Nevada City planners fret over B&B revival plan |

Nevada City planners fret over B&B revival plan

Nevada City Planning Commissioners were wringing their hands Thursday night over an ordinance that could help a defunct bed-and-breakfast come back into business.

The ordinance would allow former B&Bs that let their use permits lapse to return to operation – something a previous city attorney had ruled out as a violation of a 1994 vote.

City councilmembers asked commissioners to draft the measure with a specific house in mind – Broad Street’s Aaron Sargent house, a vacant white-columned Victorian formerly known as Grandmere’s Inn.

But commissioners responded to public outcry labeling the process as too specific and favoring one property.

“We could do it legally,” said commissioner Bob Wright. “But it doesn’t feel right morally.”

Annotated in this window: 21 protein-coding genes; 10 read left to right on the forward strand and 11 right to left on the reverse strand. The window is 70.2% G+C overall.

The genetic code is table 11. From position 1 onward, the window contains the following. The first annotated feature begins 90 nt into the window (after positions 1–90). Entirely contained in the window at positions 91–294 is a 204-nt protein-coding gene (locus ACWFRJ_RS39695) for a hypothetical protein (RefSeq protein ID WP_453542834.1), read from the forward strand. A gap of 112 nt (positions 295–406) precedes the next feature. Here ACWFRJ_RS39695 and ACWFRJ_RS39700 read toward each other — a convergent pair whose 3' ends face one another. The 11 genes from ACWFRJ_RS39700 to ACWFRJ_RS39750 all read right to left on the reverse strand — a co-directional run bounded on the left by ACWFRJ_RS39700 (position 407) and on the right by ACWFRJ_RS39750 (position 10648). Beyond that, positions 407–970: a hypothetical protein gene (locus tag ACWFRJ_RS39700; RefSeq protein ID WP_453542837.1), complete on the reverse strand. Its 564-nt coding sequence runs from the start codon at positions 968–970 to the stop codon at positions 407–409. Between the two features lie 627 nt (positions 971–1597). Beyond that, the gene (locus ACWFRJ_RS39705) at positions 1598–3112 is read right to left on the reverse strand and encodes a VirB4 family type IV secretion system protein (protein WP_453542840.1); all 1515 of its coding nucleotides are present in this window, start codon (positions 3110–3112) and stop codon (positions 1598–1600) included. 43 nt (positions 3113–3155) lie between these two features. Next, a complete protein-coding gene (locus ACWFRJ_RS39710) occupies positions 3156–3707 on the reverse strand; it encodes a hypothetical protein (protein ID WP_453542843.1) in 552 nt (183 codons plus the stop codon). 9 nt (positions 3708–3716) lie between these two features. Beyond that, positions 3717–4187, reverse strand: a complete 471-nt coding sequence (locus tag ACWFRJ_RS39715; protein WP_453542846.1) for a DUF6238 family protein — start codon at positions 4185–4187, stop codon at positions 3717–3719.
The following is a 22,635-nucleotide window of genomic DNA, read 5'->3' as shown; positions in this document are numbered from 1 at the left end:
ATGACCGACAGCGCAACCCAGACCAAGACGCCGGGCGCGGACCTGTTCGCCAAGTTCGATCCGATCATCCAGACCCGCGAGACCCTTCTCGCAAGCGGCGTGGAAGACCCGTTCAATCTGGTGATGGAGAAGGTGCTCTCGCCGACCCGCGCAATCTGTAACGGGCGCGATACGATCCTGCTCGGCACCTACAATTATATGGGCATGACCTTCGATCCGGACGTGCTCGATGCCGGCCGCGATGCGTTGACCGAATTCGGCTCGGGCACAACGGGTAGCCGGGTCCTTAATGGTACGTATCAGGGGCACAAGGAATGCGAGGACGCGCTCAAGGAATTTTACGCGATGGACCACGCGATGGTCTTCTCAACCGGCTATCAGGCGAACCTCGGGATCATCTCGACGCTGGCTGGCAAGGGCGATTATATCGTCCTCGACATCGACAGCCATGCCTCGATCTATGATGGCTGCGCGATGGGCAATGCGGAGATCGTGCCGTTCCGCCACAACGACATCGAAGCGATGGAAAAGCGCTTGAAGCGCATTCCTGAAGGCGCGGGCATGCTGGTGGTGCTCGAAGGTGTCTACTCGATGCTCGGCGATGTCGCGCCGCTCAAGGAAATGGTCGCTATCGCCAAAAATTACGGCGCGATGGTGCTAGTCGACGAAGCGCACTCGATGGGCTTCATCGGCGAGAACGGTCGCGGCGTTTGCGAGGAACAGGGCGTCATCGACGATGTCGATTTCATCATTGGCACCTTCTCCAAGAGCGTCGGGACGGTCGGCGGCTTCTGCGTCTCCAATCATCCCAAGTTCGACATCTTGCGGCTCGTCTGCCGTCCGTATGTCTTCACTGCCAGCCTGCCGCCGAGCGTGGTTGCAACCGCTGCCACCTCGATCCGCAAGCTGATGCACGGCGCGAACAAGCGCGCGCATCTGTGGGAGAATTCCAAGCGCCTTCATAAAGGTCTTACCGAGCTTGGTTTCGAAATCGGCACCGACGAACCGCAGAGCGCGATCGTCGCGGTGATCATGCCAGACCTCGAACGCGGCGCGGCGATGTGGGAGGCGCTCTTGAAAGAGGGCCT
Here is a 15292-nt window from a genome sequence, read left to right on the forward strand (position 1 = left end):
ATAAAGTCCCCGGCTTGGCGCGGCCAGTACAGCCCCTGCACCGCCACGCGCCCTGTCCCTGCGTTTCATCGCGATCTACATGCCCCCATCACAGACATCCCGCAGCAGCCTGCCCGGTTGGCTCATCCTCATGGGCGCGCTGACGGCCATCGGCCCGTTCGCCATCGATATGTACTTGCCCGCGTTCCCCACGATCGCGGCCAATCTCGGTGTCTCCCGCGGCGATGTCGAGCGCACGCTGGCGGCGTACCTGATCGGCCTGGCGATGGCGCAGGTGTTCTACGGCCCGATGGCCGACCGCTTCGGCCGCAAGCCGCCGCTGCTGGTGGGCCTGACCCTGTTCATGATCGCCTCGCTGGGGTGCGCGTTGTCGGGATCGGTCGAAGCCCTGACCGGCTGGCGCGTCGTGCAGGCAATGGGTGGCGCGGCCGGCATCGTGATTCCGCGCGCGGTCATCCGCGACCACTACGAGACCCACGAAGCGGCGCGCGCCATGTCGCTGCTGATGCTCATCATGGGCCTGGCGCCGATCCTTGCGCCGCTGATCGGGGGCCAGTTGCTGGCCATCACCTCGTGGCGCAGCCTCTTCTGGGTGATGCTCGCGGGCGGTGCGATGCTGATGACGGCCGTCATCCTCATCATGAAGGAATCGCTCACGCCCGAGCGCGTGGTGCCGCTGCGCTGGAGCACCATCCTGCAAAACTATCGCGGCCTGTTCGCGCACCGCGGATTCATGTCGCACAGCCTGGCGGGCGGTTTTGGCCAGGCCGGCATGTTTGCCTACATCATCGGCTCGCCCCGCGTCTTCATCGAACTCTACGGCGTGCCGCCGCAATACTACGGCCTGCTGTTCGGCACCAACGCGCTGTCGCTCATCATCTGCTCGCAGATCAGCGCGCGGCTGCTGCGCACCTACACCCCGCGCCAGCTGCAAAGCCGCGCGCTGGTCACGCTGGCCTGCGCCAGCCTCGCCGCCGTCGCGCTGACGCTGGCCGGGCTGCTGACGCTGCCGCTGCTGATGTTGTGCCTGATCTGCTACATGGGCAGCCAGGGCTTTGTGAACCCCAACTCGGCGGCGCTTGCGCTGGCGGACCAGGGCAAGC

Commissioners had not voted on a recommendation for the council by press time, but considered sending the ordinance back to the council with a list of reservations they had about it.

Andy and Susan Howard, owners of the Emma Nevada House, have expressed interest in reopening the Sargent House as an upscale B&B.

Once a thriving B&B with frequent weddings and special events, the Sargent House became a private residence in 2004 and went into foreclosure about a year ago. It has stood empty and overgrown since then, and residents have pointed to the property as a potential public nuisance.

Commissioners affirmed the idea of a revived Sargent House, but debated whether moving forward with an ordinance was against the will of voters.

“We’re comfortable with the plan,” said commissioner Evans Phelps. “We’re uncomfortable with the perception of the procedure.”

To contact Staff Writer Michelle Rindels, e-mail or call (530) 477-4247.

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